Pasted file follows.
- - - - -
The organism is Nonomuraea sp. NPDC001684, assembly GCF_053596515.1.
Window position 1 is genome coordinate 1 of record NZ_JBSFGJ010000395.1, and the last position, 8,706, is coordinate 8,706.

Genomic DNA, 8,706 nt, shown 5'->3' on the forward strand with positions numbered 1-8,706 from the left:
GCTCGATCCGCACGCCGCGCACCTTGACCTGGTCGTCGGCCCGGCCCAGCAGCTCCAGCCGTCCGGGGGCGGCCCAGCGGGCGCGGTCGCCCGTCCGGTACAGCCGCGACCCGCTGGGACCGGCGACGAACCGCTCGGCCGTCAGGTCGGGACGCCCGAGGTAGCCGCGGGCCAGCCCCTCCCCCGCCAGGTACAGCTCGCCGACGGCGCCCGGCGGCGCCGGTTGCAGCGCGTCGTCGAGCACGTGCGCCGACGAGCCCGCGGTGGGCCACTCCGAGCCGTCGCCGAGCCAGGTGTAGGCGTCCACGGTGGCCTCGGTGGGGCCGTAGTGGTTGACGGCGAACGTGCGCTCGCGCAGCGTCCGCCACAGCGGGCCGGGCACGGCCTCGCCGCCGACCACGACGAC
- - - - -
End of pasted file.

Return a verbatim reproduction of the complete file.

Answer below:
The organism is Nonomuraea sp. NPDC001684, assembly GCF_053596515.1.
Window position 1 is genome coordinate 1 of record NZ_JBSFGJ010000395.1, and the last position, 8,706, is coordinate 8,706.

Genomic DNA, 8,706 nt, shown 5'->3' on the forward strand with positions numbered 1-8,706 from the left:
GCTCGATCCGCACGCCGCGCACCTTGACCTGGTCGTCGGCCCGGCCCAGCAGCTCCAGCCGTCCGGGGGCGGCCCAGCGGGCGCGGTCGCCCGTCCGGTACAGCCGCGACCCGCTGGGACCGGCGACGAACCGCTCGGCCGTCAGGTCGGGACGCCCGAGGTAGCCGCGGGCCAGCCCCTCCCCCGCCAGGTACAGCTCGCCGACGGCGCCCGGCGGCGCCGGTTGCAGCGCGTCGTCGAGCACGTGCGCCGACGAGCCCGCGGTGGGCCACTCCGAGCCGTCGCCGAGCCAGGTGTAGGCGTCCACGGTGGCCTCGGTGGGGCCGTAGTGGTTGACGGCGAACGTGCGCTCGCGCAGCGTCCGCCACAGCGGGCCGGGCACGGCCTCGCCGCCGACCACGACGAC